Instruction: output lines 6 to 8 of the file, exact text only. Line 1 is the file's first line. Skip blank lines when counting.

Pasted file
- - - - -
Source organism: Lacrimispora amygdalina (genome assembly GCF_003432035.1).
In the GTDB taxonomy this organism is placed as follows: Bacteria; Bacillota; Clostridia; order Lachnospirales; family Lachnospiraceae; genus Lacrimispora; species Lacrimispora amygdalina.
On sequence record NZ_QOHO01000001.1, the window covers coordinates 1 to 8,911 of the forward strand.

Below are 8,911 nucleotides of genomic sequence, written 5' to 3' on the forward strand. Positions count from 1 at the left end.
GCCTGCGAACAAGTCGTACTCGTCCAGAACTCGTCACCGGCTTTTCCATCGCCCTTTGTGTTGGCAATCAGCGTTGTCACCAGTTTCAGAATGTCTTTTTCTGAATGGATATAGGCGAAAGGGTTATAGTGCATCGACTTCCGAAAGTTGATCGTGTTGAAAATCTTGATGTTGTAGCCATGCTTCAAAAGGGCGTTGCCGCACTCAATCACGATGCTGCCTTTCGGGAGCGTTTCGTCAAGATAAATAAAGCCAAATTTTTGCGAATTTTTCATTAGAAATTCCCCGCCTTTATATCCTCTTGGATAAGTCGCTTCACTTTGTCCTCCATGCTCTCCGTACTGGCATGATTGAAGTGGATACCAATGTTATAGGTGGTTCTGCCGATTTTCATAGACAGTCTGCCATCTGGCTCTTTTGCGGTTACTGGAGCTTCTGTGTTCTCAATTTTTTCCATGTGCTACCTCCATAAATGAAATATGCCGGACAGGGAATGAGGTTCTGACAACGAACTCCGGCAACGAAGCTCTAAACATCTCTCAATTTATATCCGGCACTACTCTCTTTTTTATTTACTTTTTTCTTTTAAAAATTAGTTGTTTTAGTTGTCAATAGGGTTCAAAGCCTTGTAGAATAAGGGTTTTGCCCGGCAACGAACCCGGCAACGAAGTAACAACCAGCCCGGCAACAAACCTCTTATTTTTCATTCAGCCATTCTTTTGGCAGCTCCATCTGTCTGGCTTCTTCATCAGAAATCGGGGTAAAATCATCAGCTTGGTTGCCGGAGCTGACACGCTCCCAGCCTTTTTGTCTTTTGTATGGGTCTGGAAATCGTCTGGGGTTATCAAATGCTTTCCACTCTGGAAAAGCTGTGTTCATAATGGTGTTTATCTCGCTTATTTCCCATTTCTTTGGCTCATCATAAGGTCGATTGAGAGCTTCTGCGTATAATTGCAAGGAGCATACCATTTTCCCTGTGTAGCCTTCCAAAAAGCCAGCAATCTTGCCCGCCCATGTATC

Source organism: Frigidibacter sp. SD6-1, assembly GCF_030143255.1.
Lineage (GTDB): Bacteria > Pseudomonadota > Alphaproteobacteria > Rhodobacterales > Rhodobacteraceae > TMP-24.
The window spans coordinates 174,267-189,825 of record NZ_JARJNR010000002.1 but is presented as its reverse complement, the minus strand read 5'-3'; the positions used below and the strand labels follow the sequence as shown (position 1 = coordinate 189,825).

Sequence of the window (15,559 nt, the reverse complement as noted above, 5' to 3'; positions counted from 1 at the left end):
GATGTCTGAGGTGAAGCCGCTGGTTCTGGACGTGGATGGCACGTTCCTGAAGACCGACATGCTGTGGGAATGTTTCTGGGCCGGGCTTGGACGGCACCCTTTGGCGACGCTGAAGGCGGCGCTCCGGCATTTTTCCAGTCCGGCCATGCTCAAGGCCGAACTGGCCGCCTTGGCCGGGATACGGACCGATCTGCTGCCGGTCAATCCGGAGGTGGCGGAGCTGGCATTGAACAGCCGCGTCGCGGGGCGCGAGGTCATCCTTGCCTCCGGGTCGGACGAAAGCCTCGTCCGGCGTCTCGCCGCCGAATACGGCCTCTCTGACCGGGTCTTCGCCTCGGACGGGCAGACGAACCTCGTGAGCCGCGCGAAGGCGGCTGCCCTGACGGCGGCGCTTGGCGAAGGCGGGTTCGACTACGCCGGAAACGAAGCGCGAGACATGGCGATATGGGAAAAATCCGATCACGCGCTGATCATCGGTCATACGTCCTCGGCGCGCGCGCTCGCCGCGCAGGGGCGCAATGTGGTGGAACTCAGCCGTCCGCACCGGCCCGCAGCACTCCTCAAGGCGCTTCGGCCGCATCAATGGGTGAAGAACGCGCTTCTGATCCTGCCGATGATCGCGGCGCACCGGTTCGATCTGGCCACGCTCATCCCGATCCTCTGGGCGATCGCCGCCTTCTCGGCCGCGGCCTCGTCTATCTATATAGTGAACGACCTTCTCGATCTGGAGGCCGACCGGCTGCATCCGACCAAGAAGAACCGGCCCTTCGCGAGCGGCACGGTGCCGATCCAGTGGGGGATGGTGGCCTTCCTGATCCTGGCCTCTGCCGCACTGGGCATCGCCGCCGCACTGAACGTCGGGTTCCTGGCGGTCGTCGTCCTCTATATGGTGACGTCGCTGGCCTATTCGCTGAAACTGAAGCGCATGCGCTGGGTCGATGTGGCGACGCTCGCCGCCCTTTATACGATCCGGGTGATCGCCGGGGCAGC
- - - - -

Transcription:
Source organism: Frigidibacter sp. SD6-1, assembly GCF_030143255.1.
Lineage (GTDB): Bacteria > Pseudomonadota > Alphaproteobacteria > Rhodobacterales > Rhodobacteraceae > TMP-24.
The window spans coordinates 174,267-189,825 of record NZ_JARJNR010000002.1 but is presented as its reverse complement, the minus strand read 5'-3'; the positions used below and the strand labels follow the sequence as shown (position 1 = coordinate 189,825).